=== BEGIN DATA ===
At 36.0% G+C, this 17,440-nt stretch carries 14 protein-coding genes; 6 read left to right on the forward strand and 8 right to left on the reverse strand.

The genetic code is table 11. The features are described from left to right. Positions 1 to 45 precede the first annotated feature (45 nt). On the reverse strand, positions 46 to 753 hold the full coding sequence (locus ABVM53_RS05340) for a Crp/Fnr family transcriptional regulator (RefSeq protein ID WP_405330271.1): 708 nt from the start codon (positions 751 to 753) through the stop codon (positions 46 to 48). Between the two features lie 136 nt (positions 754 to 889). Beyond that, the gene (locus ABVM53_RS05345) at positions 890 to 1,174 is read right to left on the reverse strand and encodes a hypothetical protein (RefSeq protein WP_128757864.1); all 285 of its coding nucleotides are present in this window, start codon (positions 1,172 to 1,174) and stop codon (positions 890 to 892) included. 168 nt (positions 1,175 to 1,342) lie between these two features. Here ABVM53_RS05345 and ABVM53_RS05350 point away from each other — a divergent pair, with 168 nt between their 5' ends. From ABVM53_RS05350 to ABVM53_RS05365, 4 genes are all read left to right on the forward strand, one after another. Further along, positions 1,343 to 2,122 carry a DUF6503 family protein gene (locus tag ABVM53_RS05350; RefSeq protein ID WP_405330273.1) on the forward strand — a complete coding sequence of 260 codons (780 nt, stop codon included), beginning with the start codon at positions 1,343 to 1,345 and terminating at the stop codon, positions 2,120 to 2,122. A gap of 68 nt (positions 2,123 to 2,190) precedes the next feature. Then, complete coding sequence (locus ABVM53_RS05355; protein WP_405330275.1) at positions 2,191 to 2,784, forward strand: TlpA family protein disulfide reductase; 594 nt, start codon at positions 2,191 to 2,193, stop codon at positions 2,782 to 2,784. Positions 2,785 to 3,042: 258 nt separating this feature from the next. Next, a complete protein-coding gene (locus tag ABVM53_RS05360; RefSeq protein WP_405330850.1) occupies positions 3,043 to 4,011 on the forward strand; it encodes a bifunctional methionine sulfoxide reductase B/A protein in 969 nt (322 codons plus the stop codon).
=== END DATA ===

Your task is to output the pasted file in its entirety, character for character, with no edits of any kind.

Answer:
At 36.0% G+C, this 17,440-nt stretch carries 14 protein-coding genes; 6 read left to right on the forward strand and 8 right to left on the reverse strand.

The genetic code is table 11. The features are described from left to right. Positions 1 to 45 precede the first annotated feature (45 nt). On the reverse strand, positions 46 to 753 hold the full coding sequence (locus ABVM53_RS05340) for a Crp/Fnr family transcriptional regulator (RefSeq protein ID WP_405330271.1): 708 nt from the start codon (positions 751 to 753) through the stop codon (positions 46 to 48). Between the two features lie 136 nt (positions 754 to 889). Beyond that, the gene (locus ABVM53_RS05345) at positions 890 to 1,174 is read right to left on the reverse strand and encodes a hypothetical protein (RefSeq protein WP_128757864.1); all 285 of its coding nucleotides are present in this window, start codon (positions 1,172 to 1,174) and stop codon (positions 890 to 892) included. 168 nt (positions 1,175 to 1,342) lie between these two features. Here ABVM53_RS05345 and ABVM53_RS05350 point away from each other — a divergent pair, with 168 nt between their 5' ends. From ABVM53_RS05350 to ABVM53_RS05365, 4 genes are all read left to right on the forward strand, one after another. Further along, positions 1,343 to 2,122 carry a DUF6503 family protein gene (locus tag ABVM53_RS05350; RefSeq protein ID WP_405330273.1) on the forward strand — a complete coding sequence of 260 codons (780 nt, stop codon included), beginning with the start codon at positions 1,343 to 1,345 and terminating at the stop codon, positions 2,120 to 2,122. A gap of 68 nt (positions 2,123 to 2,190) precedes the next feature. Then, complete coding sequence (locus ABVM53_RS05355; protein WP_405330275.1) at positions 2,191 to 2,784, forward strand: TlpA family protein disulfide reductase; 594 nt, start codon at positions 2,191 to 2,193, stop codon at positions 2,782 to 2,784. Positions 2,785 to 3,042: 258 nt separating this feature from the next. Next, a complete protein-coding gene (locus tag ABVM53_RS05360; RefSeq protein WP_405330850.1) occupies positions 3,043 to 4,011 on the forward strand; it encodes a bifunctional methionine sulfoxide reductase B/A protein in 969 nt (322 codons plus the stop codon).